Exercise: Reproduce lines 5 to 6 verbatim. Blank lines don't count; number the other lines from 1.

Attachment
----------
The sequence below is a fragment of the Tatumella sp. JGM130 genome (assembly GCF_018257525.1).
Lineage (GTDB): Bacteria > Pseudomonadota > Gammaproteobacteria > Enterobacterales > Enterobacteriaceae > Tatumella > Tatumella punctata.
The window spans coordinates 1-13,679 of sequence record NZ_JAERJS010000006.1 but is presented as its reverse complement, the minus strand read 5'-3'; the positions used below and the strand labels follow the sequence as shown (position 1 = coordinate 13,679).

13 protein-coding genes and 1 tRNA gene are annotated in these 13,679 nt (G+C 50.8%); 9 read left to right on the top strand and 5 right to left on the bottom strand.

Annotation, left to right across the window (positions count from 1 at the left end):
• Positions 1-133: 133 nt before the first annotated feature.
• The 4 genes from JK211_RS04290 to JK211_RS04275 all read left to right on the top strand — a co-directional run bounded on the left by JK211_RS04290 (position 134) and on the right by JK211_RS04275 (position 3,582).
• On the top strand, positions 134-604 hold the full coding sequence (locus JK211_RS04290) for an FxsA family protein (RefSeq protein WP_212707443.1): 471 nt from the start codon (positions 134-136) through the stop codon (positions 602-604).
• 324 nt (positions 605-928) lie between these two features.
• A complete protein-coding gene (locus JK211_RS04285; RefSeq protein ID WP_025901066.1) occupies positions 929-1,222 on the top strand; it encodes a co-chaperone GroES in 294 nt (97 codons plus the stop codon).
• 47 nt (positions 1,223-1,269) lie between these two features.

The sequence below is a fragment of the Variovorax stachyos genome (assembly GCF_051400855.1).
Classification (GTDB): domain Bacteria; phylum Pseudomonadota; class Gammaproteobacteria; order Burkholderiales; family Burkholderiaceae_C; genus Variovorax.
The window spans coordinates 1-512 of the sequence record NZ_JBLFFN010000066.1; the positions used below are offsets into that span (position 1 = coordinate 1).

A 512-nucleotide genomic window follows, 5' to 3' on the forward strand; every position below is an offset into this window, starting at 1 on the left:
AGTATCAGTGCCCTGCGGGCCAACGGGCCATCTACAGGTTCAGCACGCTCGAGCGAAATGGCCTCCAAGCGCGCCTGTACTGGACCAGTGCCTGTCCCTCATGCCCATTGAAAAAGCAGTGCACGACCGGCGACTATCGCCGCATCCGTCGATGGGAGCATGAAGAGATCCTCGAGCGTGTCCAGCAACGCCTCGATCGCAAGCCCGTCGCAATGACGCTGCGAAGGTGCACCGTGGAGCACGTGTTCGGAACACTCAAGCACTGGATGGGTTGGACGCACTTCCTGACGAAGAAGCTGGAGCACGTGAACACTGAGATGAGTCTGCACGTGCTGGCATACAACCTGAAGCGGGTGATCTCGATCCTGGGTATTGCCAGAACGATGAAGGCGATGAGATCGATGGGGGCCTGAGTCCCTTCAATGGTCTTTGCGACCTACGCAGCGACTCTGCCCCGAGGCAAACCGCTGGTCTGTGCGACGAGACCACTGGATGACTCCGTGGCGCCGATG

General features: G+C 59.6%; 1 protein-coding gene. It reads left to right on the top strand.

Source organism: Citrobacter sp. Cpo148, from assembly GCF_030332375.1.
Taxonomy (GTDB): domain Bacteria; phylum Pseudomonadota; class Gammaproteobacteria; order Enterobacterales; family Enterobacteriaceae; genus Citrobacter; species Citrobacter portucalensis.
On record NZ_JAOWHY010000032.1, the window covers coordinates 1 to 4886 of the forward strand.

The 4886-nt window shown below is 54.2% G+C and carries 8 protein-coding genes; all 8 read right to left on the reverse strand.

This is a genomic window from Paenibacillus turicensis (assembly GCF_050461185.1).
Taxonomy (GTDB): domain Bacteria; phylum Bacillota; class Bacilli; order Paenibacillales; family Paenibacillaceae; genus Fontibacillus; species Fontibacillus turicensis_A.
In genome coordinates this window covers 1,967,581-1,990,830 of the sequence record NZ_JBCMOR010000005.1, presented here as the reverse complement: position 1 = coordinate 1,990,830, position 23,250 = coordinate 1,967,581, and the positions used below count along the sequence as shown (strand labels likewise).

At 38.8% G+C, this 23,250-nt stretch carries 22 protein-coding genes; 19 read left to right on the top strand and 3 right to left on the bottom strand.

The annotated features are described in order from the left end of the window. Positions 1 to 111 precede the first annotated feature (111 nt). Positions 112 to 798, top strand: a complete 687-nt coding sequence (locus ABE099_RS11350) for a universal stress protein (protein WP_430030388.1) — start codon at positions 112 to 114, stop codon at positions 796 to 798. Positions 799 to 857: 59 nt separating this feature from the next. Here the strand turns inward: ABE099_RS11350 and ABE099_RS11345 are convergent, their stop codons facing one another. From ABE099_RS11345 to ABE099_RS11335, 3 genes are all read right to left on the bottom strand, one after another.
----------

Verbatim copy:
Annotation, left to right across the window (positions count from 1 at the left end):
• Positions 1-133: 133 nt before the first annotated feature.